Today, PLoS Medicine (http://www.
The documents include internal correspondence, reports, and tracking documents relating to interactions between the pharmaceutical company Wyeth and a medical communications firm, to promote Wyeth's hormone drugs. These documents show in considerable detail a coordinated and carefully monitored campaign of "ghostwriting" by Wyeth and medical writing companies for a number of products marketed by the company.
Ghostwriting, which involves using medical writers to produce articles that are then nominally authored by an academic not substantially involved in the writing process, has been condemned as an unacceptable practice by medical journals and editors. Nonetheless, the practice appears to persist and by placing all the documents for scrutiny in the public domain, the editors of PLoS Medicine hope that they will help guide the way to identifying reforms that will eventually stamp ghostwriting out.
In order to make these documents available, PLoS Medicine, represented by public interest law firm, Public Justice (http://www.
In an editorial that has been posted on the PLoS Medicine blog, Speaking of Medicine (http://speakingofmedicine.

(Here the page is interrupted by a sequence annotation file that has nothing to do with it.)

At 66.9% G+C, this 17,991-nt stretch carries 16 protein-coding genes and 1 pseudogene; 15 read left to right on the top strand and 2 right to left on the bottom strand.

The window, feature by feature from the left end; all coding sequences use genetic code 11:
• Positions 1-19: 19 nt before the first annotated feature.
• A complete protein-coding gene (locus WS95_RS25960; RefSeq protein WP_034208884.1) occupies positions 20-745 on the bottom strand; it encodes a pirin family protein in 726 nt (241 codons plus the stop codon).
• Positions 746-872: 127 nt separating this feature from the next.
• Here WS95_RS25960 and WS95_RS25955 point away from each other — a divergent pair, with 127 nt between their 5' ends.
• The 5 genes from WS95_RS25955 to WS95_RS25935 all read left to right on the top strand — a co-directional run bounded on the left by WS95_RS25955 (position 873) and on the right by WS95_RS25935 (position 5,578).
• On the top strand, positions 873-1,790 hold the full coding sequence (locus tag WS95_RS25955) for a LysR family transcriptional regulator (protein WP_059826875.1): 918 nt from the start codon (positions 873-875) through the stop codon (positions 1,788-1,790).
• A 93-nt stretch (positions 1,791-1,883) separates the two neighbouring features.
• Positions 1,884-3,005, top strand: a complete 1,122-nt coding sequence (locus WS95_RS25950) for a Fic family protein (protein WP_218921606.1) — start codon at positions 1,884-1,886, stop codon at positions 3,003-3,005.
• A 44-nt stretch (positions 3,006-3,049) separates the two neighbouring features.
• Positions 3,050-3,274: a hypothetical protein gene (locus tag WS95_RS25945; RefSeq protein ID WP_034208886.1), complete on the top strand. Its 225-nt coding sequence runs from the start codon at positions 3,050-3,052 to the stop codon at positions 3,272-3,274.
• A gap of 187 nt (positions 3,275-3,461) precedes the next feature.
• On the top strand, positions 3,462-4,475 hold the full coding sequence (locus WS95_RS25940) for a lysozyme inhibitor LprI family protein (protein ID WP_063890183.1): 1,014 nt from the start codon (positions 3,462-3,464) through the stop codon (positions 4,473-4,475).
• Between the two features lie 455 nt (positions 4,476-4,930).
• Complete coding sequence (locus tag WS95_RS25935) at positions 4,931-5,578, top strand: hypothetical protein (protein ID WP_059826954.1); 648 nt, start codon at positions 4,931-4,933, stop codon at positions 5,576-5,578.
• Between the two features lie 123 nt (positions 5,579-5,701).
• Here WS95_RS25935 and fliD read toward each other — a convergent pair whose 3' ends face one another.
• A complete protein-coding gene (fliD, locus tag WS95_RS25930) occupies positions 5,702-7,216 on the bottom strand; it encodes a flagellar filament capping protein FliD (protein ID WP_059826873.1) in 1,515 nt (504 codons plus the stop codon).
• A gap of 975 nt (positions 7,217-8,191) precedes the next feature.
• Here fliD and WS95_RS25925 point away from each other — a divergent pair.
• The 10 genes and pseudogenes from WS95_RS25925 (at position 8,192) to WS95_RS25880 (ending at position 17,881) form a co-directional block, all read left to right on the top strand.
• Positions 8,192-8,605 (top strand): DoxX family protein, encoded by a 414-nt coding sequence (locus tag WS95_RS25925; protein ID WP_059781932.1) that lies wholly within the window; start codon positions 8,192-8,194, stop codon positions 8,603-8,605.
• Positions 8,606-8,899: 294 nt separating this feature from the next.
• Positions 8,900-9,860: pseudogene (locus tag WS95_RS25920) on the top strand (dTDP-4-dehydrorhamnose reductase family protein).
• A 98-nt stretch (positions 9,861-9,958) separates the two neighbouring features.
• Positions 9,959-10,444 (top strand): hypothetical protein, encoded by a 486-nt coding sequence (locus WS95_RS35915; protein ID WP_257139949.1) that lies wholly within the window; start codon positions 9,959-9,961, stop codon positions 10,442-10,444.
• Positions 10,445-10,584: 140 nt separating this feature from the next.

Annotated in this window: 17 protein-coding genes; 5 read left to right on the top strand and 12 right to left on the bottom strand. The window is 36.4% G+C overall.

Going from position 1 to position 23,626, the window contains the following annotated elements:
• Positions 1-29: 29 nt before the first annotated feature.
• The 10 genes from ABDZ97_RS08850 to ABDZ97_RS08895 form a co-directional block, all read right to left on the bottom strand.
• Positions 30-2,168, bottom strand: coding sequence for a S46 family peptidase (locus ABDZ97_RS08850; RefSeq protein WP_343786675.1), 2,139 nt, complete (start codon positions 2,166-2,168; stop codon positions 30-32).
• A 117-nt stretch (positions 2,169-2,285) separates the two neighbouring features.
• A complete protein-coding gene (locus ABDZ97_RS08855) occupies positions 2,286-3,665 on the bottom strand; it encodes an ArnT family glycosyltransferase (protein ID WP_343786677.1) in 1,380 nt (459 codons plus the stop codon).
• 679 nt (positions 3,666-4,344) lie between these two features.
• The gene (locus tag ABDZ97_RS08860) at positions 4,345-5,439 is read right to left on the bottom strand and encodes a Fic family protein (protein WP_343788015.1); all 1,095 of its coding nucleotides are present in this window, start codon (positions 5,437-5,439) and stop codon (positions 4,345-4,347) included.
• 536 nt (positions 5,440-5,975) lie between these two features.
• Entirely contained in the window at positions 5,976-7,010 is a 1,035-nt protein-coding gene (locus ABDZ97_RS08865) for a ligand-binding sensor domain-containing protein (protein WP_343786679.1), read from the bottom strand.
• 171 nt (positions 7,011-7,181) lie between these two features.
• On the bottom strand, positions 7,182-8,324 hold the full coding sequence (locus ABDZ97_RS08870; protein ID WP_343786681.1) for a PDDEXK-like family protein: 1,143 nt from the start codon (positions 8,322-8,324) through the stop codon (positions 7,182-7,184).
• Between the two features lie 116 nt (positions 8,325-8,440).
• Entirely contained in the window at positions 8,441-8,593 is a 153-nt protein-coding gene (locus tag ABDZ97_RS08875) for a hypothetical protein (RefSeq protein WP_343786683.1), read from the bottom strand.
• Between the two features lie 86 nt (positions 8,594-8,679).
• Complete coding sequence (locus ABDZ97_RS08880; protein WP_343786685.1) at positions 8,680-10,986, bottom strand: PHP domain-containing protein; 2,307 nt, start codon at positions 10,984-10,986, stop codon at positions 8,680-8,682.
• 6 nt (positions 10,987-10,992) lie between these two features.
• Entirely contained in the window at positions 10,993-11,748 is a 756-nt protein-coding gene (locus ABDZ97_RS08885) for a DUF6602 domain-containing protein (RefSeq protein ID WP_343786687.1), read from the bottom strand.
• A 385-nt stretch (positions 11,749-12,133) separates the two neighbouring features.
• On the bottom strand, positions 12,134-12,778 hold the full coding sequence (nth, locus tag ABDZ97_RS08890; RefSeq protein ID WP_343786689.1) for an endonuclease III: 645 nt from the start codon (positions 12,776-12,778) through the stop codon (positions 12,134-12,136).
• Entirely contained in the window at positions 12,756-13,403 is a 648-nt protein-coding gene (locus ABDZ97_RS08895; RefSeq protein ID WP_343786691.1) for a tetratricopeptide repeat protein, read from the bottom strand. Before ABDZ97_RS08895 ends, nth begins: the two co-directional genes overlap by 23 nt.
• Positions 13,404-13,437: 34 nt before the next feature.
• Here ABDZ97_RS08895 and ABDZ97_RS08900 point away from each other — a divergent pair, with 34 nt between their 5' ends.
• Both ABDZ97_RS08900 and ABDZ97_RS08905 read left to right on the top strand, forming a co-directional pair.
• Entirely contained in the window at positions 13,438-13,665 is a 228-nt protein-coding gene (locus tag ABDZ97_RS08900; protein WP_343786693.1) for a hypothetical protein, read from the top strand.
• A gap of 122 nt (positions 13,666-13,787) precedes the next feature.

LINK TO THE FULL SET OF GHOSTWRITING DOCUMENTS: http://www.
LINK TO THE PLoS Medicine EDITORIAL: http://speakingofmedicine.
Please use these links and mention the "open access journal, PLoS Medicine" in your reports for the benefit of your readers.
Dr Virginia Barbour
Chief Editor, PLoS Medicine
Public Library of Science
UK office: +44 1223 463330
US office: +1 415 624-1235
About PLoS Medicine:
Everything published by PLoS Medicine is Open Access: freely available for anyone to read, download, redistribute and otherwise use, as long as the authorship is properly attributed.
For information about PLoS Medicine relevant to journalists, bloggers and press officers, including an outline of our approach to the media, our embargo policy, and how you can re-use of PLoS Medicine material, see the Speaking of Medicine blog: http://speakingofmedicine.